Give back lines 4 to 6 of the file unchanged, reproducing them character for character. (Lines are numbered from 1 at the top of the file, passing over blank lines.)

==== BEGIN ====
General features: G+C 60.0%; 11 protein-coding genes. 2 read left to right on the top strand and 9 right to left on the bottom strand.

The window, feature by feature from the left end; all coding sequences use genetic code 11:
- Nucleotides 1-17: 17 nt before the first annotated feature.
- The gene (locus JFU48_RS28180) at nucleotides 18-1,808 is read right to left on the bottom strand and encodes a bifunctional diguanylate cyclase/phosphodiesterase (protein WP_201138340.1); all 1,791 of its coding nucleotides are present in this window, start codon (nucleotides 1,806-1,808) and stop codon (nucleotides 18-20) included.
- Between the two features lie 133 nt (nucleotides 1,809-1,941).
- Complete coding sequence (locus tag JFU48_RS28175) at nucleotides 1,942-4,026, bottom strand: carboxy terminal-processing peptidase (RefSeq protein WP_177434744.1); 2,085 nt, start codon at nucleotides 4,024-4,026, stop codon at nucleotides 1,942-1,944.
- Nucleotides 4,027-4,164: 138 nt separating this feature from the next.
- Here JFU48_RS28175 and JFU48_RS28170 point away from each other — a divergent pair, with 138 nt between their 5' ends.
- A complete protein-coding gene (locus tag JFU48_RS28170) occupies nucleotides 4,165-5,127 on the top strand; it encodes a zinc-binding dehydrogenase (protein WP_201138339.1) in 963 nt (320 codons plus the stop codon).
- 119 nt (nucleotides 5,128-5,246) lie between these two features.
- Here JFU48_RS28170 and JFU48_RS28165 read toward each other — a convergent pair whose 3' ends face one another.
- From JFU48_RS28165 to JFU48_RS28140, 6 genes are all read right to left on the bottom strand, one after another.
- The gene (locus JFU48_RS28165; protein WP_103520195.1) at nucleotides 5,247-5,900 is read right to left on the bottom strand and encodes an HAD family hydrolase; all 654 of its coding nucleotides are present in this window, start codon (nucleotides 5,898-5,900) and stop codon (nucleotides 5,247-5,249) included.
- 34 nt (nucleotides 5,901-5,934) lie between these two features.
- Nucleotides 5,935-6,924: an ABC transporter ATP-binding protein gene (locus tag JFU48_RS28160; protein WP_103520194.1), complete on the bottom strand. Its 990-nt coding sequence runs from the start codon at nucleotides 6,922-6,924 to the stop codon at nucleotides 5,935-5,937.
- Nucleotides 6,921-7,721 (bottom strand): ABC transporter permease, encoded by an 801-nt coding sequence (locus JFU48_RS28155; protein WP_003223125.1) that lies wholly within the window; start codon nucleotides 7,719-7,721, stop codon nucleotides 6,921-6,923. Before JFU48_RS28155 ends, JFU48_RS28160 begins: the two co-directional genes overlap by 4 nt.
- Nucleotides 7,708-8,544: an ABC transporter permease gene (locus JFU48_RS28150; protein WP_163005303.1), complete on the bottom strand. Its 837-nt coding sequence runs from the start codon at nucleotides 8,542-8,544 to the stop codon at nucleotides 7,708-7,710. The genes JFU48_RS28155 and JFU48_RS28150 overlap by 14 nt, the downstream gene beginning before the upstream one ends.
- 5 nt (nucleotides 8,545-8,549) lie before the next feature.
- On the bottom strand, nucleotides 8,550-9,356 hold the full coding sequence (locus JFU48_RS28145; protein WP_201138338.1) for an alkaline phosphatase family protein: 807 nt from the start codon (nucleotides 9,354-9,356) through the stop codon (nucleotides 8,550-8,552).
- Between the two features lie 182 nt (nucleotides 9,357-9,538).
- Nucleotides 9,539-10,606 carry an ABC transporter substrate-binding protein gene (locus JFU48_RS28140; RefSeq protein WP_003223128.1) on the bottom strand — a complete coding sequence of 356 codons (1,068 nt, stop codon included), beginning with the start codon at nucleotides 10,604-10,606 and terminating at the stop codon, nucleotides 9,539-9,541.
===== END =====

- The gene (locus JFU48_RS28180) at nucleotides 18-1,808 is read right to left on the bottom strand and encodes a bifunctional diguanylate cyclase/phosphodiesterase (protein WP_201138340.1); all 1,791 of its coding nucleotides are present in this window, start codon (nucleotides 1,806-1,808) and stop codon (nucleotides 18-20) included.
- Between the two features lie 133 nt (nucleotides 1,809-1,941).
- Complete coding sequence (locus tag JFU48_RS28175) at nucleotides 1,942-4,026, bottom strand: carboxy terminal-processing peptidase (RefSeq protein WP_177434744.1); 2,085 nt, start codon at nucleotides 4,024-4,026, stop codon at nucleotides 1,942-1,944.